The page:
Hyper spectral sensor – helps quantify the oxygenated hemoglobin, de-oxygenated hemoglobin and their ratio in the skin area. The monitoring of these quantities over time provides insight on ulcer healing or deterioration.
Situational awareness sensor – provides continuous 24×7 monitoring of patient positions in bed and his/her body movement. The derived metrics, for example, patient turning events in bed, if the event is enforced on a regular basis, will be critical to pressure ulcer prevention.
Decision Support – The analysis measures from sensing modalities are indexed into a centralized database, which is linked to a decision support dashboard web-portal, where clinical users can easily read out the comprehensive analysis.
About GE Global Research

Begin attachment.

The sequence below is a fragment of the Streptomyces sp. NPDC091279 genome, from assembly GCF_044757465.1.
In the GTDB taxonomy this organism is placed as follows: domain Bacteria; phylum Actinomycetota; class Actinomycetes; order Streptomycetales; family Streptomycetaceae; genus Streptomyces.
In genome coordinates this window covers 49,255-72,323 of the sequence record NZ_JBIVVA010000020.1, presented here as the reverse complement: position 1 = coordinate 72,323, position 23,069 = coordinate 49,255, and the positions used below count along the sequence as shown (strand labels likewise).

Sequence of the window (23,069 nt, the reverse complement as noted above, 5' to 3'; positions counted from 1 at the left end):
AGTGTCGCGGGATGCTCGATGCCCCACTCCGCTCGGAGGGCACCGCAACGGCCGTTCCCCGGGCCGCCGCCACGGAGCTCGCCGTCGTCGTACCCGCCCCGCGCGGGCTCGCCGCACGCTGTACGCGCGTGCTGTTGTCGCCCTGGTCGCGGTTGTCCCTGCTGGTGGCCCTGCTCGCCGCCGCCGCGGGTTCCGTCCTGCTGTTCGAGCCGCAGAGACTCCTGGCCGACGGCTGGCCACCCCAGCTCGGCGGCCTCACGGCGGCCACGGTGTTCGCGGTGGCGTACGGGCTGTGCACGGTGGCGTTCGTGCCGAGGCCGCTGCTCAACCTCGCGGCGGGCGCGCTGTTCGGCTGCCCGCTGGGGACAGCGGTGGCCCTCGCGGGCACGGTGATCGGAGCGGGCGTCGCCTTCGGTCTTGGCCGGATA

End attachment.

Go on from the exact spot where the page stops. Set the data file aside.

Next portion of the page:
GE Global Research is the hub of technology development for all of GE’s businesses. Our scientists and engineers redefine what’s possible, drive growth for our businesses, and find answers to some of the world’s toughest problems.
We innovate 24 hours a day, with sites in Niskayuna, New York; San Ramon, California; Bangalore, India; Shanghai, China; Munich, Germany; Rio de Janeiro, Brazil, Detroit, Michigan and Tirat Carmel, Israel.
Visit GE Global Research on the web at www.geglobalresearch.com. Connect with our technologists at www.geglobalresearch.com/blog and twitter.com/geresearch.
About the VACI
The VA Center for Innovation is a team of innovators who are constantly looking for opportunities to improve VA’s products, services, and processes. From empowering patients with access to their own electronic health records, to providing clinicians with time-saving and life-saving mobile technology, our innovations are measured by their ability to improve the quality of VA care and services, increase access to those services, reduce or control costs, and improve customer satisfaction.